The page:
Does the Fine-Tuning Argument Work?
Bestselling author Eric Metaxas’s recent op-ed piece for the Wall Street Journal on how science increasingly proves God immediately became both exceedingly popular and controversial. (Content is behind a paywall. So here’s his video version.) So it’s worth asking one more time: Does the fine-tuning argument work?
The fine-tuning argument works or doesn’t work (as philosopher Ric Machuga shows) depending on what we ask of it. We certainly cannot expect more than it can deliver. (And, though I certainly don’t entirely disagree with Eric, he expects the argument to carry a greater load than it can reasonably bear.)
The fine-tuning argument does not prove that God as the Designer of the universe exists if proof means a knock-down, drag-out, deductive proof, the conclusions of which cannot reasonably be denied. It does, nonetheless, offer evidences of God’s design. Fine tuning is consistent what we would expect from a Designer, and it supports theism better than materialism.
Two specific points must be dealt with right away. First of all, a clarification: here we are in the realm of suppositional arguments, which proceed as follows: If we suppose there to be a God who desired the universe, we should expect that this universe would have evidences of the design. The fine-tuning of various physical constants is consistent with God’s design. Therefore it is reasonable to assert that God exists.
Secondly, a definition: What is the fine-tuning argument? I’ll let Wikipedia be my guide:
“the conditions that allow life in the Universe can only occur when certain universal fundamental physical constants lie within a very narrow range, so that if any of several fundamental constants were only slightly different, the Universe would be unlikely to be conducive to the establishment and development of matter, astronomical structures, elemental diversity, or life as it is understood.”
What then are those specific parameters that are fine tuned to create a universe with moral, intelligent life? Physicists have identified over thirty discrete, precisely calibrated parameters that produced the universe we know. One way to describe the precision of these parameters is that even one is “wildly improbable.” Oxford physicist Roger Penrose commented that the “phase-space volume” requires a meticulous fine-tuning such that the
“Creator’s aim must have been [precise] to an accuracy of… a number almost impossible to write, ‘1’ followed by 10 to the 123rd zeroes.”
So far this might seem conclusive to many readers. But there’s one key chink in its armor, which represents the best argument against fine-tuning: it’s a tautology. Simply put, the only reason we can have this conversation is that we are already here in this type of universe, however improbable it might be.
Fair enough–I’ve already conceded that this is not a deductive proof for God that leaves no room for disagreement. It is a suppositional argument that offers confirmation for the judgment that this universe has design and that design is confirmed, to some degree, by the incredible particularity of its parameters.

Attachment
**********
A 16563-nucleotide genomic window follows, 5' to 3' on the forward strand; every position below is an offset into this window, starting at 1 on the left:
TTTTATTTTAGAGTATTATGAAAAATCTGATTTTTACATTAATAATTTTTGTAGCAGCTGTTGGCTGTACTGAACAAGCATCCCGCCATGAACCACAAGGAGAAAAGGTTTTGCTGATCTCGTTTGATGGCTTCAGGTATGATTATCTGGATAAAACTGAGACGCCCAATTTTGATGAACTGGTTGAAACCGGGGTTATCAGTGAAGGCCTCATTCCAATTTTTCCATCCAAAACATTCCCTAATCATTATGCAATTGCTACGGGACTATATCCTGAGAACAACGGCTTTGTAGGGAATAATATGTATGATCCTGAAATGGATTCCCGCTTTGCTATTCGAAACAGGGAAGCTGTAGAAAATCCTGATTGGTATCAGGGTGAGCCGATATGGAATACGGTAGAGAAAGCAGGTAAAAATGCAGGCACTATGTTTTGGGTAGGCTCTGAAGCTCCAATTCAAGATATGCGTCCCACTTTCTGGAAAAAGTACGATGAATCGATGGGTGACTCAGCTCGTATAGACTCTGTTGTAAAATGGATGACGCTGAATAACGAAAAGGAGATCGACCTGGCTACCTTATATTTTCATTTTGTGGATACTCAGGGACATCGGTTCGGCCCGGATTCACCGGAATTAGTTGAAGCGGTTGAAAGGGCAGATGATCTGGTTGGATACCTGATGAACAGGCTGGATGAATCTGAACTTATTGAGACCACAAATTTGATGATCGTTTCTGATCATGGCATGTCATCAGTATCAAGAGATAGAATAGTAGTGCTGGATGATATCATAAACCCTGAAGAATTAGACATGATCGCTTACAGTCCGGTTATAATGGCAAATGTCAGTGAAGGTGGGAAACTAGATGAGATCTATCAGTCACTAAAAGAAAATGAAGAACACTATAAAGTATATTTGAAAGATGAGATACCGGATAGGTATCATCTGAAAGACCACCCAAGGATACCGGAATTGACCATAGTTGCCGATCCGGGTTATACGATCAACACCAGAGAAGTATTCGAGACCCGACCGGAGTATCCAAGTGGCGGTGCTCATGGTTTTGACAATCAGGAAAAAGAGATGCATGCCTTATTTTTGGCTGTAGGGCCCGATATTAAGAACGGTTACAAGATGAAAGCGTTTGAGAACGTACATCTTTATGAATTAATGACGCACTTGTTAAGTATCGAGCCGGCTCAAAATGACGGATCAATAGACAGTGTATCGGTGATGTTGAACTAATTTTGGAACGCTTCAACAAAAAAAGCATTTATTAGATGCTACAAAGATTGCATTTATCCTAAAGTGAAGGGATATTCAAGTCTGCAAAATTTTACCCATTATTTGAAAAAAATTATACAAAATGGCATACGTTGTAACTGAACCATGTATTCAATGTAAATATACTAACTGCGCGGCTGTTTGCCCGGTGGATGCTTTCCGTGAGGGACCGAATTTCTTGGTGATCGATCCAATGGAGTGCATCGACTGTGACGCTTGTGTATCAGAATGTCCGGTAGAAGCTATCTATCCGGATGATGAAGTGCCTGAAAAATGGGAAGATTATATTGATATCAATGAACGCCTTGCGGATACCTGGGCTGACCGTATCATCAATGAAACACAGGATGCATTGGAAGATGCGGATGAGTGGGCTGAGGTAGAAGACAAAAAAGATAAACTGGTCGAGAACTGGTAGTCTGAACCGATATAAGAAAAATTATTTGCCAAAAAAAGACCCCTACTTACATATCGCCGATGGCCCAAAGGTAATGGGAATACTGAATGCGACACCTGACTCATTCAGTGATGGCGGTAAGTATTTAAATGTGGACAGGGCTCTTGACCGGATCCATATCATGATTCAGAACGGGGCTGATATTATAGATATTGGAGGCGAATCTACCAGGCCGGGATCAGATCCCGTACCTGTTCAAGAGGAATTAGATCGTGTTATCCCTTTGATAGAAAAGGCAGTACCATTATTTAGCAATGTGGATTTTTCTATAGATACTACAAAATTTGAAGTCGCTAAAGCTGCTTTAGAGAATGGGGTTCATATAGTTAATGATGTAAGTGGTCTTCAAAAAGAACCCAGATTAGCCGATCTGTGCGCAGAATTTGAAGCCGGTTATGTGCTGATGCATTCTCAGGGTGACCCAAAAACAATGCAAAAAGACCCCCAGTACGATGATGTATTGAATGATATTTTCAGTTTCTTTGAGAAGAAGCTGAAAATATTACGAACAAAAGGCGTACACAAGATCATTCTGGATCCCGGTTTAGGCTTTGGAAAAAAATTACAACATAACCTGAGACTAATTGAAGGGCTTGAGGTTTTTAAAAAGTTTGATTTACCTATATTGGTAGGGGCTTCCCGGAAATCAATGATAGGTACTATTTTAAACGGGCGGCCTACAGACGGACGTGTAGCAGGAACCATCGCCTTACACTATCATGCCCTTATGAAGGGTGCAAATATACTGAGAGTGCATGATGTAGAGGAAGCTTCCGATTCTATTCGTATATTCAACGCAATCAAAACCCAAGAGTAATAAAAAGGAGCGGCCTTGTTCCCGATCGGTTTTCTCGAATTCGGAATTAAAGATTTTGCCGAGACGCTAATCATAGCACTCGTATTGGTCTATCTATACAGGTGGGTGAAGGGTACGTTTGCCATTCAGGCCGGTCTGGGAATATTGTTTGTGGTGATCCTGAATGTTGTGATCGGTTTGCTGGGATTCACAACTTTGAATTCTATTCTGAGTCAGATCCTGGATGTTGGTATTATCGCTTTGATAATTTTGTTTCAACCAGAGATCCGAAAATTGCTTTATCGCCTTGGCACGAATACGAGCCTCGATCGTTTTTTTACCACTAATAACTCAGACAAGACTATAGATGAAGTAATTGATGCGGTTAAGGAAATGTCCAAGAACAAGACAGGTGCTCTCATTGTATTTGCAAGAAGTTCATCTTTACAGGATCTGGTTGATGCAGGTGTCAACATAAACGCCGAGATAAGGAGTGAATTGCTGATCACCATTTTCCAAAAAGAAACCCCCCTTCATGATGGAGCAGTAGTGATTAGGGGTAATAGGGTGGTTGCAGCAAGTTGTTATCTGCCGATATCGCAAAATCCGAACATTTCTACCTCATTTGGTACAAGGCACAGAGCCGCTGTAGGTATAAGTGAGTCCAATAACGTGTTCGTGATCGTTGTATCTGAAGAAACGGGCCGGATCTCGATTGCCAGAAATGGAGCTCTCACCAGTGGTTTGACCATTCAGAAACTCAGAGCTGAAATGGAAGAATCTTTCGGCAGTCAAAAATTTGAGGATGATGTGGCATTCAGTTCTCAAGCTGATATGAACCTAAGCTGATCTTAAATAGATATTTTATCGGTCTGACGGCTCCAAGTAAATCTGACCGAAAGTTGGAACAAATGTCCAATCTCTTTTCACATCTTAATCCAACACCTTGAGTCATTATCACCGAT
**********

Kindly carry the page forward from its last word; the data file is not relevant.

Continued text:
I offer an analogy as my riposte. Suppose that tonight is my wedding anniversary. In one scenario, when Laura arrives home I declare, “Laura, I’ve been planning to celebrate this anniversary big time!” I then hurriedly call a pizza company to deliver, grab a mixed set of plastic glasses, accompanied by paper napkins and plates (there’s nothing washed of the same set), fumble through some music on my iPod for background, and the night begins… as best it can. Second scenario: before Laura leaves work, a limo picks her up, with me in the backseat, pouring Veuve Clicquot into luxurious champagne flutes, and I say, “Here’s to our anniversary!” We arrive home, and a chef is set to serve dinner at our house on a candle-lit table with crystal glassware while a string quartet plays in the background. Etc… Etc… (You get the picture.)
At this risk of eviscerating any subtlety to this analogy, which one of these scenarios makes Laura smile and think, “Greg really planned this event”? Which of the two scenarios has more specific parameters and therefore better supports my contention that I really intended to celebrate my anniversary?
All the widely calibrated, fine-tuned parameters have led some (like me) to agree with the conclusions of the director of the NIH, Francis Collins:
“At the most fundamental level, it’s a miracle that there’s a universe at all. It’s a miracle that it has order, fine-tuning that allows the possibility of complexity, and laws that follow precise mathematical formulas. Contemplating this, an open-minded observer is almost forced to conclude that there must be a ‘mind’ behind all this. To me, that qualifies as a miracle, a profound truth that lies outside of scientific explanation.”
I join hands with Collins. Fine tuning adds scientific evidence that God created the world out of love for us in order that we could be in relationship with our Creator. This confirming evidence in the structure of creation appears to be the fingerprint of God.